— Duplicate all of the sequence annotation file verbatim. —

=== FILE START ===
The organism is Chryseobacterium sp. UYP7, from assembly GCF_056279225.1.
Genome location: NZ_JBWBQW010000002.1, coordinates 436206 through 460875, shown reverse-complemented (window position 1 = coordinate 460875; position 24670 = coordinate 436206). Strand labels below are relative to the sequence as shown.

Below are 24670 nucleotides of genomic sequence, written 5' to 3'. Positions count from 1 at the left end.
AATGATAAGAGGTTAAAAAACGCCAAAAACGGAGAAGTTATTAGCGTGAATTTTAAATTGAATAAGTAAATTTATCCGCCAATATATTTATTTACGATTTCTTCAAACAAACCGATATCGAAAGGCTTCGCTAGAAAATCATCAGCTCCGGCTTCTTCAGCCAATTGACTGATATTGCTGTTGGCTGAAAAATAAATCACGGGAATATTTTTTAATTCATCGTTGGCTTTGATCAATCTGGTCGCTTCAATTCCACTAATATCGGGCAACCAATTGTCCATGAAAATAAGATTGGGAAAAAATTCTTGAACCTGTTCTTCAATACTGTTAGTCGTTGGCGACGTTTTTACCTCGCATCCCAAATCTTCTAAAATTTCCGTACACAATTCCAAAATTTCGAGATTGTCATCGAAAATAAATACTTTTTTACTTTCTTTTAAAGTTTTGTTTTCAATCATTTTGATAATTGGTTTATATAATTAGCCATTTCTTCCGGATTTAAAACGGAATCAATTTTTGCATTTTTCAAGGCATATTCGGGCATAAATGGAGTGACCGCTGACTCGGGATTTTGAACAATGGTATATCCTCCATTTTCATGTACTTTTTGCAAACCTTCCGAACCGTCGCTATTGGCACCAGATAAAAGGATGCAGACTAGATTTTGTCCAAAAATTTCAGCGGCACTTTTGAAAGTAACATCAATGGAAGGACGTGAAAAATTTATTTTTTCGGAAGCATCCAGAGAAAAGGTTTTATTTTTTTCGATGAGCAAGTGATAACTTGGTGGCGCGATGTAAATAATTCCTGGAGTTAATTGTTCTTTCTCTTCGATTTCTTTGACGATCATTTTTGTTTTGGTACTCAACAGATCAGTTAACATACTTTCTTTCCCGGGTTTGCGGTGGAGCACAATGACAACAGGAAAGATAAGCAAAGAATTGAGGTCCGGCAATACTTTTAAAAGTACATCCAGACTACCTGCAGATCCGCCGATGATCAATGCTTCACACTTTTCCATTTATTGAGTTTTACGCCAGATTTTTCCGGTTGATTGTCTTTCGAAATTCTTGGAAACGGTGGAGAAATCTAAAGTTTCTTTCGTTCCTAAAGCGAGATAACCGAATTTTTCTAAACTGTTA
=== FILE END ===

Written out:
The organism is Chryseobacterium sp. UYP7, from assembly GCF_056279225.1.
Genome location: NZ_JBWBQW010000002.1, coordinates 436206 through 460875, shown reverse-complemented (window position 1 = coordinate 460875; position 24670 = coordinate 436206). Strand labels below are relative to the sequence as shown.

Below are 24670 nucleotides of genomic sequence, written 5' to 3'. Positions count from 1 at the left end.
AATGATAAGAGGTTAAAAAACGCCAAAAACGGAGAAGTTATTAGCGTGAATTTTAAATTGAATAAGTAAATTTATCCGCCAATATATTTATTTACGATTTCTTCAAACAAACCGATATCGAAAGGCTTCGCTAGAAAATCATCAGCTCCGGCTTCTTCAGCCAATTGACTGATATTGCTGTTGGCTGAAAAATAAATCACGGGAATATTTTTTAATTCATCGTTGGCTTTGATCAATCTGGTCGCTTCAATTCCACTAATATCGGGCAACCAATTGTCCATGAAAATAAGATTGGGAAAAAATTCTTGAACCTGTTCTTCAATACTGTTAGTCGTTGGCGACGTTTTTACCTCGCATCCCAAATCTTCTAAAATTTCCGTACACAATTCCAAAATTTCGAGATTGTCATCGAAAATAAATACTTTTTTACTTTCTTTTAAAGTTTTGTTTTCAATCATTTTGATAATTGGTTTATATAATTAGCCATTTCTTCCGGATTTAAAACGGAATCAATTTTTGCATTTTTCAAGGCATATTCGGGCATAAATGGAGTGACCGCTGACTCGGGATTTTGAACAATGGTATATCCTCCATTTTCATGTACTTTTTGCAAACCTTCCGAACCGTCGCTATTGGCACCAGATAAAAGGATGCAGACTAGATTTTGTCCAAAAATTTCAGCGGCACTTTTGAAAGTAACATCAATGGAAGGACGTGAAAAATTTATTTTTTCGGAAGCATCCAGAGAAAAGGTTTTATTTTTTTCGATGAGCAAGTGATAACTTGGTGGCGCGATGTAAATAATTCCTGGAGTTAATTGTTCTTTCTCTTCGATTTCTTTGACGATCATTTTTGTTTTGGTACTCAACAGATCAGTTAACATACTTTCTTTCCCGGGTTTGCGGTGGAGCACAATGACAACAGGAAAGATAAGCAAAGAATTGAGGTCCGGCAATACTTTTAAAAGTACATCCAGACTACCTGCAGATCCGCCGATGATCAATGCTTCACACTTTTCCATTTATTGAGTTTTACGCCAGATTTTTCCGGTTGATTGTCTTTCGAAATTCTTGGAAACGGTGGAGAAATCTAAAGTTTCTTTCGTTCCTAAAGCGAGATAACCGAATTTTTCTAAACTGTTA